However, our home environments are not necessarily optimized for working. Some may not have dedicated studies or home offices; our kitchen tables may moonlight as office desks, and our co-working space ‘colleagues’ may consist of disruptive children or pets. These are not particularly stress-free conditions. As we know, stressful conditions can lead to silly (and costly) mistakes, like clicking a dodgy email link or hastily falling for a phishing attack. It can result in alert fatigue and burnout too. It’s also hard to leave your job at work when you’re working in your home. So, how can we make our workspace more mindful?

Setting the Mood: Optimizing Our Spaces for Work

Curating a physical environment that signifies work is important. First, you must dedicate one area to work. This space should not (space permitting) be in your bedroom, as this could cause sleep problems. If you do not have the room to set up a home office, you can signify ‘work’ in other ways.

"Stressful conditions can lead to silly (and costly) mistakes, like clicking a dodgy email link or hastily falling for a phishing attack"

Your sense of smell is one of your most powerful senses. You can train your brain to associate different scents with a specific environment. For focus, a blend of peppermint, rosemary and frankincense essential oils is ideal. This could be applied onto the wrists using a roller bottle, gently diffused in an electrical diffuser, contained within a lit candle etc. If you consistently use essential oils with such scents, you should feel more focused. Alternatively, you could opt for a relaxing scent elsewhere, for example, in the bedroom, that signifies sleep or a state of deep relaxation.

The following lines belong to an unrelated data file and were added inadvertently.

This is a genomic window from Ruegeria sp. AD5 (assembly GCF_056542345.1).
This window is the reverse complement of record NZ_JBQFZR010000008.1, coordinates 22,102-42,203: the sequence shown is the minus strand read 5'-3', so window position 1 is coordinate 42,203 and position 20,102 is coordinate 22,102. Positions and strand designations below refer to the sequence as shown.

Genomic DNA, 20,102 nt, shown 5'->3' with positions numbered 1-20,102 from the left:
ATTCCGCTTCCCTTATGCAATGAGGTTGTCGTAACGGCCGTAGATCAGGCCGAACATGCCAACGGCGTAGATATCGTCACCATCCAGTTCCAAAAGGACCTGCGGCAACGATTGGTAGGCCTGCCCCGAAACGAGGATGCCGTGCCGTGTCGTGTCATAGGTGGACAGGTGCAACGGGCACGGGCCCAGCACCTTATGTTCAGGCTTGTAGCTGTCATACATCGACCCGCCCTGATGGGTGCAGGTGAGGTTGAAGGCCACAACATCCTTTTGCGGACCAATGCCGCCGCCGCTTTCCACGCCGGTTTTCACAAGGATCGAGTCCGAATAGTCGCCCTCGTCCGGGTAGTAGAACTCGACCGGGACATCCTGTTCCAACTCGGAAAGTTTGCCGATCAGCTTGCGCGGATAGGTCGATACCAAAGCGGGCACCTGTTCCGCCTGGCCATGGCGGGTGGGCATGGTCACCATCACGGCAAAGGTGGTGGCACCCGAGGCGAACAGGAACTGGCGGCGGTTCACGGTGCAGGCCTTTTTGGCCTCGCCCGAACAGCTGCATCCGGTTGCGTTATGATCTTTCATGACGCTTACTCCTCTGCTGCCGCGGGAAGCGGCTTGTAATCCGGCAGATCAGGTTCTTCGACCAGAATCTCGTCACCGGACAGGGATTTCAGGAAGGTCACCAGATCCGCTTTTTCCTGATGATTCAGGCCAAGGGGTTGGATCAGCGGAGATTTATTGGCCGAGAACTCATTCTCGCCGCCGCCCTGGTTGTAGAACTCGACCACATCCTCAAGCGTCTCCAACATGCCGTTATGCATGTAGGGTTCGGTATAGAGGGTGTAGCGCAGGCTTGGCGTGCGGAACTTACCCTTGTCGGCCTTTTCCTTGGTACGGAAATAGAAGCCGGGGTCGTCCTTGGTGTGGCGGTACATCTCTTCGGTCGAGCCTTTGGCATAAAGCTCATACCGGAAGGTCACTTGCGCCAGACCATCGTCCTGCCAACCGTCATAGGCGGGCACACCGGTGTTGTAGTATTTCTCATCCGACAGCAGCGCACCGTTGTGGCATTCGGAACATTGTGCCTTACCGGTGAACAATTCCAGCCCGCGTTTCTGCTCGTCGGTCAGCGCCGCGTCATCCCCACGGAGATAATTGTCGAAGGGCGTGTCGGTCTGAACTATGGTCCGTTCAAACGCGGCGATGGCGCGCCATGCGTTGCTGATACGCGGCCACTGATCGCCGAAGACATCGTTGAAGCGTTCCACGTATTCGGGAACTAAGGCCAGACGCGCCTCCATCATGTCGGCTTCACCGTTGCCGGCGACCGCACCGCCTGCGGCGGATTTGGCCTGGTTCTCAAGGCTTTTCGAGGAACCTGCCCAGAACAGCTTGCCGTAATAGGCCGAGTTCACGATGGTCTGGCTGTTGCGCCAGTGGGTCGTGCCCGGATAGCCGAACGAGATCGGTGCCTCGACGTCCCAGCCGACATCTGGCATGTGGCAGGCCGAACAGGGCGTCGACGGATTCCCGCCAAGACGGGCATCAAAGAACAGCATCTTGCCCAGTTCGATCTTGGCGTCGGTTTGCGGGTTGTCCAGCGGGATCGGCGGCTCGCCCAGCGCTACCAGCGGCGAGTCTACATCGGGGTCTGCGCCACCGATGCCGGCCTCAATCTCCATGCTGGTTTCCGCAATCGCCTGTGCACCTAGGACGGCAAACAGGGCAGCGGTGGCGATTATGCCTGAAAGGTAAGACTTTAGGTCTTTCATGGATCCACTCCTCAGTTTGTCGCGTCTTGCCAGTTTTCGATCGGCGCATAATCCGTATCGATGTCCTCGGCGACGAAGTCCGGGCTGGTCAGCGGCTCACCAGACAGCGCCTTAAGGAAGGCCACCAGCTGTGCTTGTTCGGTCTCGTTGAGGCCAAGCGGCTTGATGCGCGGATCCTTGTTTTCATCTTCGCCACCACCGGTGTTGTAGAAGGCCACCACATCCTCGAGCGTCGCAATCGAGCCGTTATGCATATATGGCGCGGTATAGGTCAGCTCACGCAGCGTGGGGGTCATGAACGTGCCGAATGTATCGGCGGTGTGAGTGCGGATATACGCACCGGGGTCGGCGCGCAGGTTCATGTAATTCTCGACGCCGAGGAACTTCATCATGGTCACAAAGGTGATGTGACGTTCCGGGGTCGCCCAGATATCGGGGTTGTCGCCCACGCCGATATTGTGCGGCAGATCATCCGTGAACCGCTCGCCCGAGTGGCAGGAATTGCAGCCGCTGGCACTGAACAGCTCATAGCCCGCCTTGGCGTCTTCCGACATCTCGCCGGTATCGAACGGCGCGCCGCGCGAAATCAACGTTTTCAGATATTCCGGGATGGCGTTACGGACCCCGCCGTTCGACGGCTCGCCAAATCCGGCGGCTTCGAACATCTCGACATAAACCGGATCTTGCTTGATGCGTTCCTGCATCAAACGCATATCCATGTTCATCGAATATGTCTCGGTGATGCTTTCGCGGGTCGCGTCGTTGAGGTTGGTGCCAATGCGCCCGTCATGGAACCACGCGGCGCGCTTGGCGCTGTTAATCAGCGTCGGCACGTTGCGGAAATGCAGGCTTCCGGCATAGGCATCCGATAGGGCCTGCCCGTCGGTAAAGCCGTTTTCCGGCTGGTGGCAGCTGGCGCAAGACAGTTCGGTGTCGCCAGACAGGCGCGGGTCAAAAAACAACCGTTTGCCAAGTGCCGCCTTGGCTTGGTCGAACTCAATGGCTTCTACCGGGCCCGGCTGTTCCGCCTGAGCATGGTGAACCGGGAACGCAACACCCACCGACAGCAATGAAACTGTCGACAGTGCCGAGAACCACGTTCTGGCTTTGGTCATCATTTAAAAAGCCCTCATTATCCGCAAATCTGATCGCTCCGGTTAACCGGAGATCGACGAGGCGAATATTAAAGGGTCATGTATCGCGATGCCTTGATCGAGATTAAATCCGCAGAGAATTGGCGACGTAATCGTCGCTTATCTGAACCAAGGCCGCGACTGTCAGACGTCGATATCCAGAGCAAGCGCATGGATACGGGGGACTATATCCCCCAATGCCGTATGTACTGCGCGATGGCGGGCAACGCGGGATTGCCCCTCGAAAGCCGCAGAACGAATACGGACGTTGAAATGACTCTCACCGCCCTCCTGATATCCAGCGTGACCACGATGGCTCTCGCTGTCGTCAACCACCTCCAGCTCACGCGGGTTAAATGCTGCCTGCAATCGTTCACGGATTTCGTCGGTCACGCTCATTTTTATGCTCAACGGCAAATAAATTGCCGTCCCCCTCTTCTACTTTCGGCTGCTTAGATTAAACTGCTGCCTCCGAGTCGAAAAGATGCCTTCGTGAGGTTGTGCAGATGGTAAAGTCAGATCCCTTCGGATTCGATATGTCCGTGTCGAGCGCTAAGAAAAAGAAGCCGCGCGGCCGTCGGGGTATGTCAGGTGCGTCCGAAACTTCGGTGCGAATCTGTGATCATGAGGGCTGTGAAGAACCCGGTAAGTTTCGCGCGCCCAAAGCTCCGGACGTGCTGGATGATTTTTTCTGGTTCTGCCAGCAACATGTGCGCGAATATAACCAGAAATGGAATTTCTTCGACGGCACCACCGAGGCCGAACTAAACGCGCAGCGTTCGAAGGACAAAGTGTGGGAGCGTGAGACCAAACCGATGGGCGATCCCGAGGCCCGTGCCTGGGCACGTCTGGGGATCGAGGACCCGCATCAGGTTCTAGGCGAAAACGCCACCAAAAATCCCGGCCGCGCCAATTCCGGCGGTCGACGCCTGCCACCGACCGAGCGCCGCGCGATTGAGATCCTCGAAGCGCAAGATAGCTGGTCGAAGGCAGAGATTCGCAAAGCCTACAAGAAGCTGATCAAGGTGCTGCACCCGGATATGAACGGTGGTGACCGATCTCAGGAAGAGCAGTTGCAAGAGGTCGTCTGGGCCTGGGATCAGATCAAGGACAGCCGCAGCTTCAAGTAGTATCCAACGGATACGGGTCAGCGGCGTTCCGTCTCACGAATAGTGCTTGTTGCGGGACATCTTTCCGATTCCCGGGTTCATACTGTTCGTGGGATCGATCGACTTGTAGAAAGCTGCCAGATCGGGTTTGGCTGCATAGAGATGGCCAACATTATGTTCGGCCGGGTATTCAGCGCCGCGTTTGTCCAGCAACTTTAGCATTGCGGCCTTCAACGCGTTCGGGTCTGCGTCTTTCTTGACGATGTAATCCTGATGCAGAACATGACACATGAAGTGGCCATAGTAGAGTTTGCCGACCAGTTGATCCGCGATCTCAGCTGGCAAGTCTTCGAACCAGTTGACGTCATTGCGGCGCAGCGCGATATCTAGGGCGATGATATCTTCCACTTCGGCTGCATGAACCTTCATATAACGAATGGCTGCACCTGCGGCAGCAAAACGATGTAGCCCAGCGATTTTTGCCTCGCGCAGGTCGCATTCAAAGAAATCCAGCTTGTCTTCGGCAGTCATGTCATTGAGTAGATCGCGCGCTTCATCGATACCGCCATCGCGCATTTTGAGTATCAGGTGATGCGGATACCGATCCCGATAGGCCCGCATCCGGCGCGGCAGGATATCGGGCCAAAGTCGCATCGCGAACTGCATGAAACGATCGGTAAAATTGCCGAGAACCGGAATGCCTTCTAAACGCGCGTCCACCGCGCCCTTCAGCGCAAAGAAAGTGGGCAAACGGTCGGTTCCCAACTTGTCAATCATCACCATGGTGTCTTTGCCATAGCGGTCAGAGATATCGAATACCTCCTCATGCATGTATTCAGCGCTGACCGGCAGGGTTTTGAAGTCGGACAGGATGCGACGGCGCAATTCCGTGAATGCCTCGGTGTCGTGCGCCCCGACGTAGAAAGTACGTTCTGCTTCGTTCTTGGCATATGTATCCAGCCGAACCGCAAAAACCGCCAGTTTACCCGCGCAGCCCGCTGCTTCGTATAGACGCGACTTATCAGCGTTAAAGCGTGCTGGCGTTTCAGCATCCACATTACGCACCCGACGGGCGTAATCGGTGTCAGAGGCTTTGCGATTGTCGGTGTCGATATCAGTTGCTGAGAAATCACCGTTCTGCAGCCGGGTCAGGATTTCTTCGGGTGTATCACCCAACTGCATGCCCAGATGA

Many of us like to listen to music when working; however, swapping out the top hits for binaural beats could be beneficial to your focus. Binaural beats are auditory illusions that put your brain into a certain mood state. These tracks are without highs or lows, breaks and lyrics. For productivity and alertness, try binaural beats featuring beta waves (13 to 32Hz). These should be listened to for ideally 25 minutes (or longer) whilst working, using headphones, for maximum effect. This duration is also the ideal time to work according to popular productivity methods such as the Pomodoro method, working on a task for 25 minutes and then taking a five-minute break. Binaural beat tracks and Pomodoro work timers can be found on various productivity platforms or apps.

Easy Things You Can Do to Relax